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Each year, as soon as school gets out, my family and I usually hit the beach for a week of relaxation and fun in the sun.
And, each year, in the weeks leading up to our vacation, I look at my paler than pale Irish skin and wish for a beautiful tan that would make me look great in a bathing suit (and worry about how much sunscreen I’m going to have to pack to keep from spending the week with a painful sunburn).
This year we’re opting for camping, but still, where there’s a lake, there’s sun.
Gearing up for the trip, I unloaded my worries on my hairdresser. Her advice?
Start getting out in the sun now so that I would have a base tan started before the trip to avoid the burn…
That got me wondering — is getting a base tan the way to go and how much tanning is really safe?
So, I set out to find out.
Here are the answers…
When the tanning starts, it’s already too late
That was not what I wanted to hear.
But the fact of the matter is… If you want that golden beach goddess look, you’re better off getting it from a bottle than the sun.
That’s because your skin doesn’t even begin to tan until those dangerous ultraviolet (UV) rays have actually traveled through your skin and begun to cause problems with your DNA. (If the idea of skin cancer came to mind when you just read that, you’re right on target.)
And, if you’re fair-skinned, like me, the risk is even greater.
Because you may not tan at all until after you burn. And, while you may think of that burn as just an irritating, painful inconvenience, it actually signifies that your skin cells have become so sun-damaged that they have died!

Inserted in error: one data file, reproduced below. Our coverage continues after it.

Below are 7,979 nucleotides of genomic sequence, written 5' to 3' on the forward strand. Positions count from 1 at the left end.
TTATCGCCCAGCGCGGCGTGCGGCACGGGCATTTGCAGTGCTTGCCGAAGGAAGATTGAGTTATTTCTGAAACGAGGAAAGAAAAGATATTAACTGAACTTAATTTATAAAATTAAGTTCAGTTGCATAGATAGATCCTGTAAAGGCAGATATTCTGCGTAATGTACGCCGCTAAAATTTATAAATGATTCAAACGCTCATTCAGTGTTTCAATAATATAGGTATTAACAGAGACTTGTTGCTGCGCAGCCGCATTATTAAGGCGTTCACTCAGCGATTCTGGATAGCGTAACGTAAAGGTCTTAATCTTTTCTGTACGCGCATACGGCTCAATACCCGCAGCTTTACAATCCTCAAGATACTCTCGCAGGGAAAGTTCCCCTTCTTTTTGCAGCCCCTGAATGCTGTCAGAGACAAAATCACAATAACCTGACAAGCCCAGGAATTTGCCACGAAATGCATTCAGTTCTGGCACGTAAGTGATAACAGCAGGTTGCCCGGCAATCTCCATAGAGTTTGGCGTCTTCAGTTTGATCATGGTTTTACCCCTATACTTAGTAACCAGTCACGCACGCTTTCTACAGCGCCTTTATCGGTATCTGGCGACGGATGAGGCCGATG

But, what about that idea of getting a base tan in order to use the extra melanin to protect your skin from burning?
Dr. Daneshjou says that’s completely false.
Since skin damage starts at the very beginning of the tanning process, you’re doing a ton of damage for only a tiny bit of protection — not a good trade off after all.
And, if the risk of skin cancer isn’t enough to deter you from tanning, here’s one more nail in the coffin…
The damage to your skin cells that comes along with that golden glow you’re looking for can also cause you to look old before your time.
You see, when you’re out in the sun, you’re exposed to both UVA and UVB rays — and while both are a problem for your skin, those UVA rays actually break down the natural collagen in your skin, leaving your skin to sag and wrinkle.
And, while your tan will fade, the damage it leaves behind won’t.
Protecting your skin
The best way to protect your skin from those damaging UV rays that kill off your cells and cause premature aging is to always use sunscreen.
You want to look for one that provides broad spectrum (both UVA and UVB) protection.
Also, avoid sunscreens that contain an ingredient called retinyl palmitate (a version of Vitamin A) since it’s been associated with an increase in skin tumors. And, skip the spray on sunscreens that can lead to lung problems when they’re accidentally inhaled.
And, if like me, you still want a golden glow (but want to skip the damage actual tanning brings), try an organic self-tanning lotion made with vegetable-derived DHA to get a beautiful tan with zero sun exposure.
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